As a woman it is exciting to see people supporting Hillary Clinton. Sen. Daniel Inouye's endorsement and pledge, as a superdelegate, to vote for Clinton gives me hope that someday a woman could be president. I am concerned, however, that it's looking like the nomination will rest on the votes of superdelegates, such as Inouye, rather than on the votes of the people who are turning out in record numbers -- mostly in support of Sen. Barack Obama. It would be a shame for party insiders to divide the party and to throw away all the enthusiasm generated by this historic election.
The people already had an election stolen from them in 2000. Do we want to steal an election from our own supporters? If superdelegates play crony politics, leaving us with a candidate who did not win popular support, you can bet that voter turnout will be low come November and many Democrats will find themselves unemployed after the midterm elections. Split the party and risk losing the White House and Congress or listen to the will of the people? The choice seems obvious.
No paradise found in high electricity bills
My Jan. 29 electric bill is a whopping $81.13, last month around $68, before being rather steady in the low $50s. I am a single person in a small condo, gone from 5 a.m. until 7 p.m. I have bought efficiency light bulbs, also power strips to prevent leakage when not in use. I am not using air conditioning or fans much.
On calling Hawaiian Electric customer service, I asked what the average bill for others like me was and was told that we can't compare ourselves with others users, it is dependent on "lifestyle." She cited oil prices and repeatedly noted that I am using a refrigerator (I should admit taking a shower daily, too).
I learned that $7 is charged every household for reading meters, and that my "non-fuel energy" is $24.98 (?). After probing, she said my energy cost adjustment in January 2007 was $14.22. It is now $32.09. Isn't this a more than 100 percent increase? She said this is the price to live in paradise. And Friday's Star-Bulletin says, "Hawaiian Electric profit jumps 152 percent."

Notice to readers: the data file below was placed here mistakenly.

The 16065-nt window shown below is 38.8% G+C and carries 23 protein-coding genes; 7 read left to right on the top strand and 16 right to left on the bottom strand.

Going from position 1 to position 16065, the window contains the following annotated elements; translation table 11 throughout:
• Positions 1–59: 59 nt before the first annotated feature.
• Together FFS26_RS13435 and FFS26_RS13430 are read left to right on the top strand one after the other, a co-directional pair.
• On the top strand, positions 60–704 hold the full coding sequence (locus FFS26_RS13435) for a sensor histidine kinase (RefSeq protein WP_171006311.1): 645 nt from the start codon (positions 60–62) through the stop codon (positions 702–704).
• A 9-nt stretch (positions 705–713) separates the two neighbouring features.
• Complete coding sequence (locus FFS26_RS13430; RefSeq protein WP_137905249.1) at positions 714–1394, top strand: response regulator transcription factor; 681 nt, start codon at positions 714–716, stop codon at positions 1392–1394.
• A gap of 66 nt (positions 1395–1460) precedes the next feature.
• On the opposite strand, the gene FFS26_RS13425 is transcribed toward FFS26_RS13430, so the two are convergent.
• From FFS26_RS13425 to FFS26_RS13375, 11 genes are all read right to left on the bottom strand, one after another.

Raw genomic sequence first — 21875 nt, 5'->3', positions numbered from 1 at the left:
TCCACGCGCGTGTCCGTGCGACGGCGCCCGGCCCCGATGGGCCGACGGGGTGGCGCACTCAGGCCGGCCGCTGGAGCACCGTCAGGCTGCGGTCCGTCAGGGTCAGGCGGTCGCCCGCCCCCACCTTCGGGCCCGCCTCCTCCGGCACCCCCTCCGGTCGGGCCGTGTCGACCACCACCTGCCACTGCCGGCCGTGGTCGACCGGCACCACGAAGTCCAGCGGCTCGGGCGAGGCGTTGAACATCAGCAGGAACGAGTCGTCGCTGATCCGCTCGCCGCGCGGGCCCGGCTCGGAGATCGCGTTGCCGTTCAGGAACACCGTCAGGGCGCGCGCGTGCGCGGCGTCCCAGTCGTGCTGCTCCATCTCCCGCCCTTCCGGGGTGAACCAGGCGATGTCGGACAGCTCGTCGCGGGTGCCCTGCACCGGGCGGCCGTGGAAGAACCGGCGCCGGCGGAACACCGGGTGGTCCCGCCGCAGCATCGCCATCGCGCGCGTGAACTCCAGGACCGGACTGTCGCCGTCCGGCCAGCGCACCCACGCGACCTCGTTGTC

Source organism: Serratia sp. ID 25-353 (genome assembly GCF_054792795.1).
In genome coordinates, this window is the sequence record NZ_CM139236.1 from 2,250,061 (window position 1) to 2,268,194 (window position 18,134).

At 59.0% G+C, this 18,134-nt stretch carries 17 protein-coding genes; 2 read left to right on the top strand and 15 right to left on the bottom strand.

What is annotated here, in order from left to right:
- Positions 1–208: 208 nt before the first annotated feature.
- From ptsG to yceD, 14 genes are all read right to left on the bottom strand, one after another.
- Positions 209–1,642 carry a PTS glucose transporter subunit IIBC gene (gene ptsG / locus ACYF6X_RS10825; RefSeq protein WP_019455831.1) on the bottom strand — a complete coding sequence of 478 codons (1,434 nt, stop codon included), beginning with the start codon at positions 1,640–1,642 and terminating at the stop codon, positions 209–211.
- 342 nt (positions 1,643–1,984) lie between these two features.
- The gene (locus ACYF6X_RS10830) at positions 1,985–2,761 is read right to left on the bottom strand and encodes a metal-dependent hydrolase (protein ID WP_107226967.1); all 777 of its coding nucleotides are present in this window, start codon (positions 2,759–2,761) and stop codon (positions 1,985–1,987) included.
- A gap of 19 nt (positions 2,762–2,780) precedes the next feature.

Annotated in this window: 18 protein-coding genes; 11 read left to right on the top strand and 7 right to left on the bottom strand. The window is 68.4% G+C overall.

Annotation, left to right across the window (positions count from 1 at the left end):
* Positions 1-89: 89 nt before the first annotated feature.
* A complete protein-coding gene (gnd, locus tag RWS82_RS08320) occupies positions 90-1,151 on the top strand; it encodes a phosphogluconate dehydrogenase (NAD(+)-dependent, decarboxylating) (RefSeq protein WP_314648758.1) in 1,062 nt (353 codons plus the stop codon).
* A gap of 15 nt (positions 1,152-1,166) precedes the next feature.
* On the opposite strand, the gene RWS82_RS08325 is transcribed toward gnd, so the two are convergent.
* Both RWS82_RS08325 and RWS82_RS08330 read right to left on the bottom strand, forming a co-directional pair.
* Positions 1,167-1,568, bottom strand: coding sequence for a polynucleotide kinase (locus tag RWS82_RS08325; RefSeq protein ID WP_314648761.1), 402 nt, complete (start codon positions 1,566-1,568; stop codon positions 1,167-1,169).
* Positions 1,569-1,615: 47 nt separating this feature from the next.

HEI's 2007 numbers don't look that good
Regarding your Feb. 22 article about Hawaiian Electric's earnings, while we appreciate the favorable coverage focusing on the fourth quarter 2007 increase compared to fourth quarter 2006, we do feel a responsibility to correct a misimpression that might result from the story. The fact is that overall earnings were down 22 percent in 2007 compared to the year before.
We are working hard to improve results because a strong company is good for customers and for investors, including the more than 20,000 Hawaii residents who are shareholders. The fourth quarter results are a good start, but from an overall standpoint, 2007 financial performance was significantly down. We acknowledge that and would not want readers to be misled by the article.
Suzy P. Hollinger
Treasury & Investor Relations
Hawaiian Electric Industries, Inc.
Pension change too risky for retirees
The Star-Bulletin's Feb. 19 report "Pension agency splits assets" is another example of Bush administration dishonesty. It deals with the decision of the government's Pension Benefit Guaranty Corp. to put more of its $55 billion fund into the stock market.
Already holding a deficit of $14 billion, the fund will lower safe fixed-income for pensioners from 72 percent to 50 percent, increasing their risk from 28 percent to 50 percent. Forty-four million retirees will lose more and shareholders will have more gains.
Retirement is not a time for risk-taking and especially during an era of rising financial insecurity. What could be more blatant benefit for unearned income gainers and obvious theft from pensioners?
Jerome G. Manis